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By Beata Bednarska

As we getting closer to the World Autism Awareness Day (which is celebrated every year on 2nd of April) I thought that I will get through all the books for children that explains about Autism.

The only way to acceptance is through the knowledge and understanding. There is plenty of things that we can do to celebrate the World Awareness Day. People are fundraising, organising sponsor walks, cake and coffee meeting, making donations, etc. All of these ways are important and I admire all of them. 

What I would like to focus today is how we can help children with autism and their classmates to understand what is it and how they can help.

We are all different in some ways. We all unique and special. There is no other you in the world! And this is why it is important to teach about acceptance. Teaching children about Autism or other special educational needs will help them to understand and accept themselves and other people who seem to be different because they have Autism, PDA, ADHD, or they from different country, etc.

First, you have to decide  what book you will read in the classroom. And, oh boy, you have plenty of choices!  I placed and review them for you below:

"It's Okay to Be Different" by Todd Parr it's a really colourful book that inspires kids and adults to embrace their individuality through acceptance of others and self-confidence.
"I see Things Differently. A First Look at Autism" by Pat Thomas. This book is aiming to help siblings or classmates with autism to understand about their daily struggles.
"We're Amazing 1, 2, 3!. A Story about Friendship and Autism" it's a lovely story of Elmo and Julia.
"My friend Has Autism" by Amanda Doering Tourville it's a short story about two friends Nick and Zack. Boys have the same interests. It's is the Nick's personal inside on how it is to be a friend with Zack, who has Autism.
"Looking after Louis" by Lesley Ely. If you have support a child with echolalic speech then it's a good start to talk about that in the classroom.
"Ian's walk. A Story about Autism" by Laurie Lears is a story about Julie and her brother Ian, who has autism.
"The children's guide to Autism" by Fiona Reeves, mum that wrote the book to explain Thomas Autism to him and his friends. This is not the story as the book is written in the factual, non-fiction way.
"My Friend with Autism" by Beverly Bishop it's an exceptional result of a parent who was determine to educate her son's classmates about Autism to help her son fit in.
"Aurora's Gift" by Emily Bunny it's a very colourful and rhyming book.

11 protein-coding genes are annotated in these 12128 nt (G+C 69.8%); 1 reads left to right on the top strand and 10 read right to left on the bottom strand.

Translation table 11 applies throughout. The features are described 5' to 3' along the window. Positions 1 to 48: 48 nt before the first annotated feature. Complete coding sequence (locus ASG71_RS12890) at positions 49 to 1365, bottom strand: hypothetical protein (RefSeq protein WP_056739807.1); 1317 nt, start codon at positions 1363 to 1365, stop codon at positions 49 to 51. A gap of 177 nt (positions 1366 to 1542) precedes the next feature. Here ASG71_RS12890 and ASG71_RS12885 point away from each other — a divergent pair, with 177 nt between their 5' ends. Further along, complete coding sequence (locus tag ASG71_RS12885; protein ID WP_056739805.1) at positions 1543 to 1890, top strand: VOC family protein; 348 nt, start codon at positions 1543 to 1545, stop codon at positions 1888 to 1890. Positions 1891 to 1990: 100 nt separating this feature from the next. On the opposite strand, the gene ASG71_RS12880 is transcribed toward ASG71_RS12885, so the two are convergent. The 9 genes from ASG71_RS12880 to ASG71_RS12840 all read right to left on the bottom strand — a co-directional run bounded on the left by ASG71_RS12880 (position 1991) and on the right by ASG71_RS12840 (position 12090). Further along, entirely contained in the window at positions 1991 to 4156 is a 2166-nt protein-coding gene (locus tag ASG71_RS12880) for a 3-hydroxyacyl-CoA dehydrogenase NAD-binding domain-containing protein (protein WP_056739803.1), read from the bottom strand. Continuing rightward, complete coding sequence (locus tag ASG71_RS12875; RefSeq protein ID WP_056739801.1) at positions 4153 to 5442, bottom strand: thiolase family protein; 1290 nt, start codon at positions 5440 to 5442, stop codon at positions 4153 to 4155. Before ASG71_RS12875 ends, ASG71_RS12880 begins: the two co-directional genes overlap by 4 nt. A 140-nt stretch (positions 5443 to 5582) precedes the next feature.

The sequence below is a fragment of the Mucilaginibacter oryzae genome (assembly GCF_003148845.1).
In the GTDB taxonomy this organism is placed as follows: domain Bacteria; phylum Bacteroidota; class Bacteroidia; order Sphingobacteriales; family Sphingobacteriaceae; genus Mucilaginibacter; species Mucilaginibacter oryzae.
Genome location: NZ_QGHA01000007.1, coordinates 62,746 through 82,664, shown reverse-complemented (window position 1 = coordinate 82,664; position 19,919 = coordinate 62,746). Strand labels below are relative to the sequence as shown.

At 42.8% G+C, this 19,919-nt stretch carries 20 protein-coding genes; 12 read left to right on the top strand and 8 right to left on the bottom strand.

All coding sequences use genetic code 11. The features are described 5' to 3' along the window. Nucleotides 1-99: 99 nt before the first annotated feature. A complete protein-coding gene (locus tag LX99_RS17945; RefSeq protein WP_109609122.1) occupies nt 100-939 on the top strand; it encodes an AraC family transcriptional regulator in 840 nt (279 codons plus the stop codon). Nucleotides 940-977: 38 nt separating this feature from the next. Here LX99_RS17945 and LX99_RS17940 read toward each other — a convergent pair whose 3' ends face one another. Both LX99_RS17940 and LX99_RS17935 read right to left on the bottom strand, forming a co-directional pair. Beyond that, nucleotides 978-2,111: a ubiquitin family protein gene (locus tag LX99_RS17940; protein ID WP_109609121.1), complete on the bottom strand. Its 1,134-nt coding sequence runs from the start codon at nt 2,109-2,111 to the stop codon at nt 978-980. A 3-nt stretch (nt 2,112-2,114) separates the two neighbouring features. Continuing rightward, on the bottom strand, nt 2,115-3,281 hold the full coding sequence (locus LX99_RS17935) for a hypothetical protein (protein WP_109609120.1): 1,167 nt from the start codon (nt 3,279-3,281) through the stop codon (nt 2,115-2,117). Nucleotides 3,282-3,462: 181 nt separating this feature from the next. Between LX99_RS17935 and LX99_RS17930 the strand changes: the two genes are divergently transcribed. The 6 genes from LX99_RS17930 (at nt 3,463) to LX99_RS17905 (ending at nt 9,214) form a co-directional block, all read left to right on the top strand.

"My Awesome Autism" by Nikki Saunders it's a very colourful and stimulating book, written in a form of diary. You can buy version for a boy as well.
"The Abilities in me. Autism" by Gemma Keir. Another colourful book about the boy with Autism. It's like a mini guide to Autism Good Practice at school.
"My brother is different" by Louise Gorrod it's the book that was published by the National Autistic Society. It will give you the chance to see how the family life is affected by having a child with Autism.

“The first step toward change is awareness. The second step is acceptance” – Nathaniel Branden

If you don’t have time for planning and preparing the resources then you can use mine 😁

The plan is easy:

  1.  Plan of the day (tell children what they going to do today – use visual help)
  2. Read a Book (I’ve chosen “It’s OK to  be different” (on the carpet up to 5 minutes)
  3. Ask children to fulfil 2 pages of “All about me” worksheet (at their desks – simple read, decide and circle so you will need between 3-6 minutes for that)
  4. Ask children to come to the carpet with their worksheets and together, on the whiteboard register the findings for whole class (5 graphs and “I hope people will”)
  5. At this time I like to break the task with 3 minutes dancing and singing exercise followed by quiet relaxing music and square breathing for the next 2 minutes.
  6. I read the book about Autism. I’ve chosen “The children’s guide to Autism” (on the carpet for up to 5 minutes).
  7. Ask children to fulfil “Five senses worksheet”  about themselves and children with autism (at the table between 3-6 minutes).
  8. On the carpet discuss both worksheet with children (2-4 minutes).
  9. Ask children to work with the partner or at the group table, or on the carpet with whole class and fulfil the “What we can do to help” Worksheet. 
  10. At the end of the lesson all children will receive the certificate. 

I believe that everything is self explanatory.

Now it’s your job to spread the word!

Planning and resources you can find HERE.

Books are NOT included so DON’T forget to get them.

I wish you and your children all the best in understanding and accepting themselves, and people with Autism.

Remember Bea Inclusive 

With love 💗

Beata

PS: I would appreciate if you will leave your comments below. Tell me how you are teaching about acceptance? How you would link this to the National Curriculum? Or, If you used my FREE planning and resources then please tell me if you enjoyed it.

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